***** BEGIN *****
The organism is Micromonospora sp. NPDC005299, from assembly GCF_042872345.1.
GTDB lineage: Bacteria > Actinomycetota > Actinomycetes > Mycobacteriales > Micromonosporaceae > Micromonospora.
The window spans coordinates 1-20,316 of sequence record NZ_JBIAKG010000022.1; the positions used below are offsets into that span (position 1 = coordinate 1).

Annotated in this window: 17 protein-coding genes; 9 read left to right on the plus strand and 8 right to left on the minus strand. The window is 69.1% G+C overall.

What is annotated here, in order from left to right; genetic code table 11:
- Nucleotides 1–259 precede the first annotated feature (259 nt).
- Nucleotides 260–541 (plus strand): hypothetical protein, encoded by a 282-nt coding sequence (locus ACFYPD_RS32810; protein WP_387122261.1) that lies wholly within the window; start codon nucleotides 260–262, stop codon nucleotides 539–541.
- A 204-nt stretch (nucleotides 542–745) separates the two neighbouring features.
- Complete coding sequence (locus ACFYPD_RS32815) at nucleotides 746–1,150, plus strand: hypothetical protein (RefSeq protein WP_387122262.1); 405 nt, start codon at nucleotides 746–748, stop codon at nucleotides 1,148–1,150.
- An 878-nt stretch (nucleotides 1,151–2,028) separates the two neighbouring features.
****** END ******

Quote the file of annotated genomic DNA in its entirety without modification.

The organism is Micromonospora sp. NPDC005299, from assembly GCF_042872345.1.
GTDB lineage: Bacteria > Actinomycetota > Actinomycetes > Mycobacteriales > Micromonosporaceae > Micromonospora.
The window spans coordinates 1-20,316 of sequence record NZ_JBIAKG010000022.1; the positions used below are offsets into that span (position 1 = coordinate 1).

Annotated in this window: 17 protein-coding genes; 9 read left to right on the plus strand and 8 right to left on the minus strand. The window is 69.1% G+C overall.

What is annotated here, in order from left to right; genetic code table 11:
- Nucleotides 1–259 precede the first annotated feature (259 nt).
- Nucleotides 260–541 (plus strand): hypothetical protein, encoded by a 282-nt coding sequence (locus ACFYPD_RS32810; protein WP_387122261.1) that lies wholly within the window; start codon nucleotides 260–262, stop codon nucleotides 539–541.
- A 204-nt stretch (nucleotides 542–745) separates the two neighbouring features.
- Complete coding sequence (locus ACFYPD_RS32815) at nucleotides 746–1,150, plus strand: hypothetical protein (RefSeq protein WP_387122262.1); 405 nt, start codon at nucleotides 746–748, stop codon at nucleotides 1,148–1,150.
- An 878-nt stretch (nucleotides 1,151–2,028) separates the two neighbouring features.